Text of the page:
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Title: William Wightman, Belfast to Mr McNeilly.
CollectionIrish Emigration Database
FileWightman, William Jr/190
SenderWightman, William Jr.
Sender Gendermale
Sender Occupationstudent
Sender Religionunknown
OriginBelfast, N.Ireland
RecipientMcNeilly, D.W.
Recipient Gendermale
RelationshipMr. McNeilly worked in the Wightman household (see
SourceT 1475/1 p28: Copied by Permission of Miss A. McKisack, 9 Mount Pleasant, Belfast.
ArchiveThe Public Record Office, Northern Ireland.
Doc. No.9404171
Partial Date
Doc. TypeLET
LogDocument added by LT, 25:04:1994.
Word Count292
TranscriptBelfast 31st Oct. 1837

My dear Mr McNeilly,
I was very sorry to hear that you had a great pain in your
back but I hope it will soon get better. I would have written to
you sooner, but we came home from the Giants Causeway on saturday,
and I went to school on Monday, where I have been very busy ever
since, but now I have got two days play as it is Hallow Eve, and if
it would give you any pleasure in describing the way in which I
spent part of my vacation at the Giants Causeway, it will give me great
pleasure. There we lodged being only about a mile we walked very often
there. The first day we walked along the Headlands as far as pleaskin, where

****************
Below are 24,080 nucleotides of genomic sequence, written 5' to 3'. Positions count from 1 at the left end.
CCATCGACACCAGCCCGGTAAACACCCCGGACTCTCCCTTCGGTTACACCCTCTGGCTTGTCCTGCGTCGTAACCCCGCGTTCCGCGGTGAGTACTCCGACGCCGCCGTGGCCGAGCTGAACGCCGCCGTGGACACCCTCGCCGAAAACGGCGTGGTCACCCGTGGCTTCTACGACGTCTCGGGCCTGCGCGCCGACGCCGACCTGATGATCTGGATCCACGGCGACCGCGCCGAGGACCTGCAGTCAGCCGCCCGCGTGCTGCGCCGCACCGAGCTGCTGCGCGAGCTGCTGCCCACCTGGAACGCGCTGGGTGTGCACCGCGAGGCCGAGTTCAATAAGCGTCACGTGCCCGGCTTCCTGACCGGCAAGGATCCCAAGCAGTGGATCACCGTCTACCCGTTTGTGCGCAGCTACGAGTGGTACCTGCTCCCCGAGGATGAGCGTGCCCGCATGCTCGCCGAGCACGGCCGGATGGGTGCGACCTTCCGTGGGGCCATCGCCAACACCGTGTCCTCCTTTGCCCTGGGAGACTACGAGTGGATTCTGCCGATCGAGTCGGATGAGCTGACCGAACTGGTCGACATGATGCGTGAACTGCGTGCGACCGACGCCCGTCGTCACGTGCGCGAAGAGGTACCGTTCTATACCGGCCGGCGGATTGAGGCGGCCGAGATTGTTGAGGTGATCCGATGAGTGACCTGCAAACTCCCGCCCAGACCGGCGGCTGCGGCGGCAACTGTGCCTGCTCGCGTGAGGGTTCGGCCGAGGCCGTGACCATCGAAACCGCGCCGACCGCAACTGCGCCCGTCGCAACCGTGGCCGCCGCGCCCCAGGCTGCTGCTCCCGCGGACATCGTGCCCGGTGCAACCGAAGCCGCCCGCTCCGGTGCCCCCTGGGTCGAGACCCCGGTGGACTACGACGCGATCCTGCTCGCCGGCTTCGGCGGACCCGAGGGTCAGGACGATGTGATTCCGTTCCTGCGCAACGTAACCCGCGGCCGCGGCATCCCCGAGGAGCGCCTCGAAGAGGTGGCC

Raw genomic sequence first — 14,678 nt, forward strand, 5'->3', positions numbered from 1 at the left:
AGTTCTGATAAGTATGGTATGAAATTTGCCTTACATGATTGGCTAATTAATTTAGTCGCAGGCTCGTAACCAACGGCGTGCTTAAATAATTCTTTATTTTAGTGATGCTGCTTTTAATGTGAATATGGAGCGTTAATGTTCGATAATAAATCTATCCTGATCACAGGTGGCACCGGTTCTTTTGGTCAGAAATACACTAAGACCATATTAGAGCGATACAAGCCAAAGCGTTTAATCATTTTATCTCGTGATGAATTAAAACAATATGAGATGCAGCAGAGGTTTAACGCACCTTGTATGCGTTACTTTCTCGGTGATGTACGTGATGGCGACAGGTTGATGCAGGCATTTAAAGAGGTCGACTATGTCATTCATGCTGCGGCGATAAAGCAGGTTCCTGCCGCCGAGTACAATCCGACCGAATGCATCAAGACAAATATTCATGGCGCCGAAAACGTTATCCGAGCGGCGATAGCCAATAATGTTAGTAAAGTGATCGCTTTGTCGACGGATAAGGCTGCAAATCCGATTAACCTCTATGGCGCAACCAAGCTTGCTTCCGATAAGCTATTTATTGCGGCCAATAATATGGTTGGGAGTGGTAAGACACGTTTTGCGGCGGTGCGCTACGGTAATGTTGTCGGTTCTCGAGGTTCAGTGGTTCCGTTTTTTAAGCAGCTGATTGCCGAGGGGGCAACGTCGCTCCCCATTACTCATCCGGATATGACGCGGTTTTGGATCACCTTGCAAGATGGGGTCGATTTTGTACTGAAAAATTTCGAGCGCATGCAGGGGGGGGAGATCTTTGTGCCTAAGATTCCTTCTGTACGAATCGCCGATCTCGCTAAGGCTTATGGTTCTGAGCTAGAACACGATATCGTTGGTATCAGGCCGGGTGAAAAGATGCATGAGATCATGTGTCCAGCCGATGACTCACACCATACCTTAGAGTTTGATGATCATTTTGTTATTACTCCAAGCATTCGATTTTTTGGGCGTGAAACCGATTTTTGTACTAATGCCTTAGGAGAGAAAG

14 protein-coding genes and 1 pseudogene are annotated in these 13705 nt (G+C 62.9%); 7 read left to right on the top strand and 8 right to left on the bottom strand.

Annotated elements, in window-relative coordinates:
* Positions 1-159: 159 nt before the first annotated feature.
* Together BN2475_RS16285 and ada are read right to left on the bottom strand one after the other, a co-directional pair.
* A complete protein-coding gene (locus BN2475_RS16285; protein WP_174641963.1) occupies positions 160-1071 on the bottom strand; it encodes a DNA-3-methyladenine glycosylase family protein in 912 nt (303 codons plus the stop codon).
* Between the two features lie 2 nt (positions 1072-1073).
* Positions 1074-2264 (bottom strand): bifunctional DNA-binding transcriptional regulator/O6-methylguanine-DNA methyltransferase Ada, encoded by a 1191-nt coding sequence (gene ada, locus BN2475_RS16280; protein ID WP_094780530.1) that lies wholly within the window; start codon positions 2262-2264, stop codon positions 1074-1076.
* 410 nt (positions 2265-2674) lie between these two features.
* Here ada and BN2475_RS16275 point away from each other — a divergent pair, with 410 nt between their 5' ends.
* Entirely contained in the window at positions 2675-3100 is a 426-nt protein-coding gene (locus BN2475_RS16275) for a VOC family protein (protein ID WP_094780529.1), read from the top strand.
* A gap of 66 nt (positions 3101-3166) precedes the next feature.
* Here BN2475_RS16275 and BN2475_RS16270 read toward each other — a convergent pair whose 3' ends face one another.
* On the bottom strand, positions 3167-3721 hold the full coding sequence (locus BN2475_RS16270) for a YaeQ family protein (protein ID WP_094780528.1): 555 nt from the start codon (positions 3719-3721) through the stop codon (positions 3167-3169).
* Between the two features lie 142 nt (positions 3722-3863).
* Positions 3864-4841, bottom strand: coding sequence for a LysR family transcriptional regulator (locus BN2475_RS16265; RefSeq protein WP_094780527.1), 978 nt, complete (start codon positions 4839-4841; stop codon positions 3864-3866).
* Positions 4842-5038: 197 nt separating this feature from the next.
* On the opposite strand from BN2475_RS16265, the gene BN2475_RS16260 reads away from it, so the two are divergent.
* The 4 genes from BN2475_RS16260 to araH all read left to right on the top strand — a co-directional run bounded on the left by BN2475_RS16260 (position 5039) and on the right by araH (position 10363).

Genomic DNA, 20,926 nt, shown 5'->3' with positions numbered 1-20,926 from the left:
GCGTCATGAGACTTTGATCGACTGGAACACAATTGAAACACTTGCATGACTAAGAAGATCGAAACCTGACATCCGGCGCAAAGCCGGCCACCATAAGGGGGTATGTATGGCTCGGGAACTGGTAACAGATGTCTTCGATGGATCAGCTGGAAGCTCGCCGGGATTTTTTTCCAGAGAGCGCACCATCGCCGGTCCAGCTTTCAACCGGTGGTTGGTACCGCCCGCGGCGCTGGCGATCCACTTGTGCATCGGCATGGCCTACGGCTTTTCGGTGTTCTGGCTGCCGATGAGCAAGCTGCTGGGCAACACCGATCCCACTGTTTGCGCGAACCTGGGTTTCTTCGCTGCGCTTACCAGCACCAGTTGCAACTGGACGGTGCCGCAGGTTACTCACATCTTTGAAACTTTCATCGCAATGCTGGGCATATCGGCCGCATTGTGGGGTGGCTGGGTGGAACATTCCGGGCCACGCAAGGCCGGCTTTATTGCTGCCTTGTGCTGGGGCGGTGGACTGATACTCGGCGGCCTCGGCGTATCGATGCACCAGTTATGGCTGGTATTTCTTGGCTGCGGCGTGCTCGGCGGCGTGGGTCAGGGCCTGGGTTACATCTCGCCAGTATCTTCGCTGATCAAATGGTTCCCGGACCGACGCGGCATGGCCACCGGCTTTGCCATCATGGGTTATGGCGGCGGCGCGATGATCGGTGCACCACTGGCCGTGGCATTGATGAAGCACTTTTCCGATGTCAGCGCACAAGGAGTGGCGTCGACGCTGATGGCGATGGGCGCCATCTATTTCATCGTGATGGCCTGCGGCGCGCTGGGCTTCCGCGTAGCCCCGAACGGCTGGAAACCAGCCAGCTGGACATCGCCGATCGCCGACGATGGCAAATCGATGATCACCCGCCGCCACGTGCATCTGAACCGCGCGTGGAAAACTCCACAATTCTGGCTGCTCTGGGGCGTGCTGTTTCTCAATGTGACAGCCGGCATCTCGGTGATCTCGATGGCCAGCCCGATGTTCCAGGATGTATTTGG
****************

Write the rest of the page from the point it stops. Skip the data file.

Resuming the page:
there is a fine view of most of the other Promontorys [Promontories?], the
next promontory is Bengore where there is a fine view of the Island of
Rathlin, which is 7 or 8 miles distant from the shore and numerous
objects which I could not describe, at the low part of the Causeway
there are a great many curiosities which I am afraid my description
would give you a very imperfect idea of. I have lately become a member
of the natural history society in the Institution which meets every
alternate Friday evening at half past 7o.c. [o'clock?] when a paper is read
on various subjects. I am thinking great long for a letter from John
which I hope will soon arrive. My Aunt Nancy has just been in and
intends going to Professor Edgar this evening. My mother and Ann
join me in love to Mrs McNeilly, Miss Waddell and yourself.

Believe me my dear sir,
Yours with sincere affection
Wm. [William?] Wightman.